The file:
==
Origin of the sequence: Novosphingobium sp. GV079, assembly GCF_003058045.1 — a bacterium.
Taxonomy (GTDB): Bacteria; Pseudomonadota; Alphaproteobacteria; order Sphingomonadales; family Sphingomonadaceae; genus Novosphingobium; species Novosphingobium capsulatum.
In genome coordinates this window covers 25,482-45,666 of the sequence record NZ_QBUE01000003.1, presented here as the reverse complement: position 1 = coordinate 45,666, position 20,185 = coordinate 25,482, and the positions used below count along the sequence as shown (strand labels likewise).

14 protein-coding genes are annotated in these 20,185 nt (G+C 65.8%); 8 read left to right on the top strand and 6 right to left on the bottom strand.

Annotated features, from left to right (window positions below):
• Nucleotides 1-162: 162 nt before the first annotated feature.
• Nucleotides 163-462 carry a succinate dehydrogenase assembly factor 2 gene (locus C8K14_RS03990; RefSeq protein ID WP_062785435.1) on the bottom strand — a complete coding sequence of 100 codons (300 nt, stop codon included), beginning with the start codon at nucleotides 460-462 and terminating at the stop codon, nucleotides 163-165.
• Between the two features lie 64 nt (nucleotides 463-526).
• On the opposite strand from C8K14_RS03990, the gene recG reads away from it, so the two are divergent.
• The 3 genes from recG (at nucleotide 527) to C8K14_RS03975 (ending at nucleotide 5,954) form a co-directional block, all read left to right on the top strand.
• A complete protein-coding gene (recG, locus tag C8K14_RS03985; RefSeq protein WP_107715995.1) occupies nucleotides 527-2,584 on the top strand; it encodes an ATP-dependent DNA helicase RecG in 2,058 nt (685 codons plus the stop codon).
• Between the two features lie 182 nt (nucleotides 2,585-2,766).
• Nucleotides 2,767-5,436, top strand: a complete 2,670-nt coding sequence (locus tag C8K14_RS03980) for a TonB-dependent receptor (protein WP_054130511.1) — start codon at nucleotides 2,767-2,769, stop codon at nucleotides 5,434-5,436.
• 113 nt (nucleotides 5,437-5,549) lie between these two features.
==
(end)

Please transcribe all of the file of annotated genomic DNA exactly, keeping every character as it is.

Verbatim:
Origin of the sequence: Novosphingobium sp. GV079, assembly GCF_003058045.1 — a bacterium.
Taxonomy (GTDB): Bacteria; Pseudomonadota; Alphaproteobacteria; order Sphingomonadales; family Sphingomonadaceae; genus Novosphingobium; species Novosphingobium capsulatum.
In genome coordinates this window covers 25,482-45,666 of the sequence record NZ_QBUE01000003.1, presented here as the reverse complement: position 1 = coordinate 45,666, position 20,185 = coordinate 25,482, and the positions used below count along the sequence as shown (strand labels likewise).

14 protein-coding genes are annotated in these 20,185 nt (G+C 65.8%); 8 read left to right on the top strand and 6 right to left on the bottom strand.

Annotated features, from left to right (window positions below):
• Nucleotides 1-162: 162 nt before the first annotated feature.
• Nucleotides 163-462 carry a succinate dehydrogenase assembly factor 2 gene (locus C8K14_RS03990; RefSeq protein ID WP_062785435.1) on the bottom strand — a complete coding sequence of 100 codons (300 nt, stop codon included), beginning with the start codon at nucleotides 460-462 and terminating at the stop codon, nucleotides 163-165.
• Between the two features lie 64 nt (nucleotides 463-526).
• On the opposite strand from C8K14_RS03990, the gene recG reads away from it, so the two are divergent.
• The 3 genes from recG (at nucleotide 527) to C8K14_RS03975 (ending at nucleotide 5,954) form a co-directional block, all read left to right on the top strand.
• A complete protein-coding gene (recG, locus tag C8K14_RS03985; RefSeq protein WP_107715995.1) occupies nucleotides 527-2,584 on the top strand; it encodes an ATP-dependent DNA helicase RecG in 2,058 nt (685 codons plus the stop codon).
• Between the two features lie 182 nt (nucleotides 2,585-2,766).
• Nucleotides 2,767-5,436, top strand: a complete 2,670-nt coding sequence (locus tag C8K14_RS03980) for a TonB-dependent receptor (protein WP_054130511.1) — start codon at nucleotides 2,767-2,769, stop codon at nucleotides 5,434-5,436.
• 113 nt (nucleotides 5,437-5,549) lie between these two features.